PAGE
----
Kasich’s unique version of everyman shtick typically begins with his own rags-to-riches story of growing up the son of a mailman and the grandson of a coal miner who died of black lung disease. But more than any other candidate remaining in the race, Kasich thrives on the give-and-take with voters. It was only five or six minutes into his abbreviated stump speech in Schenectady that he took the first question from the man who wears his sunglasses at night.

“What can you do as president to help inspire the people to live a good life, so they can all be successful?” the man asked.

Kasich began his answer to that open-ended question with an even more open-ended question of his own. 

“Who do you think that depends on?” he asked. “Does that depend on a president?”

Then, after a little more back-and-forth, the candidate tied it all in with the feel-good mantra that has been his unlikely ticket to mild success in a GOP race in which the loudest, angriest voices have otherwise prevailed.

"I believe that everyone is made special, OK? Everybody,” he said. “I don't know if you believe this or know this, but there's never been anybody like you before. And there will never be anyone like you again. You're made special." 

The "Barney & Friends" theme song, you may be surprised to hear, did not start playing from the public address speaker next. This is just the way Kasich talks to people on a regular basis.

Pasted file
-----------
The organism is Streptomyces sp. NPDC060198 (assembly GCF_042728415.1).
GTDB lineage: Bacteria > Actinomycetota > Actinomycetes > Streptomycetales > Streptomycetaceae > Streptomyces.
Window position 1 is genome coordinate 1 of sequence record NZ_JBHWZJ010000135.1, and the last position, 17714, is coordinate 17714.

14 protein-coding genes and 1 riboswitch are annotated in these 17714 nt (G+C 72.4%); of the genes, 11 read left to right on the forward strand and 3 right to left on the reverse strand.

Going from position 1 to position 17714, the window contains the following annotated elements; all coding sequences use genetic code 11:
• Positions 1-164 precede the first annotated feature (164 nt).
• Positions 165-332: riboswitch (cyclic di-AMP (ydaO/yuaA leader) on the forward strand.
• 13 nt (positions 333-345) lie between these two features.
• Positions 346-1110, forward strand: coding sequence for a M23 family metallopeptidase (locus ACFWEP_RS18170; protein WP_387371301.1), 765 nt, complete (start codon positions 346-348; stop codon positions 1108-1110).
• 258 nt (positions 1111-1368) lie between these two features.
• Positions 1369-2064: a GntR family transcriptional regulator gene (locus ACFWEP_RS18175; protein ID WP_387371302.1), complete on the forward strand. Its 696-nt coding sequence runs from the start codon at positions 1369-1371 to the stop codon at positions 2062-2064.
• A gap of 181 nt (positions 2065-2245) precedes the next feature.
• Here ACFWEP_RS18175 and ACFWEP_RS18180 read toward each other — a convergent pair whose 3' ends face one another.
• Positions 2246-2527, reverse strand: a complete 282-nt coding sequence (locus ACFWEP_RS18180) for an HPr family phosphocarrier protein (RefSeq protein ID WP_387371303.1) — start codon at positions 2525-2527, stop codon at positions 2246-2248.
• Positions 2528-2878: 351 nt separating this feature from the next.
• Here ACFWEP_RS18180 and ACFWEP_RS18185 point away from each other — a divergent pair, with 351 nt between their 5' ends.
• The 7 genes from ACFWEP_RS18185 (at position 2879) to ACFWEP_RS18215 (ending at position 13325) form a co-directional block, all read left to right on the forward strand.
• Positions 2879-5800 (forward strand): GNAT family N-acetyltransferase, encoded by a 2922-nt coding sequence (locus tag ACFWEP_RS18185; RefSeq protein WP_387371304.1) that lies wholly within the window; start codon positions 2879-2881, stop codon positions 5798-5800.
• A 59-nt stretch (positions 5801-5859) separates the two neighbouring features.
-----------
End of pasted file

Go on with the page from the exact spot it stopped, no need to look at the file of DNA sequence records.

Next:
People feel comfortable, for whatever reason, talking to him about their deepest secrets or most significant concerns about their personal lives or the country. John Weaver, Kasich's top strategist

It's a presidential campaign in which the candidate doles out self-improvement advice at least as often as he does policy prescriptions and lays his emotions bare wherever he goes, all the while holding out hope that he can win an unlikely, multi-ballot victory at the Republican National Convention in just three months.

To say that pulling off the feat would be the equivalent of hitting an inside straight would be an understatement. But Kasich appears to be drinking in every moment of the experience of running for president. 

His style of campaigning is an emotional rollercoaster ride of public bear hugs, flashes of temper and — perhaps most prominently — lectures on faith, humanity, the mystery of life, and how to live it. John Weaver, Kasich’s top strategist, calls it “conservative reform with a dose of Dr. Phil.”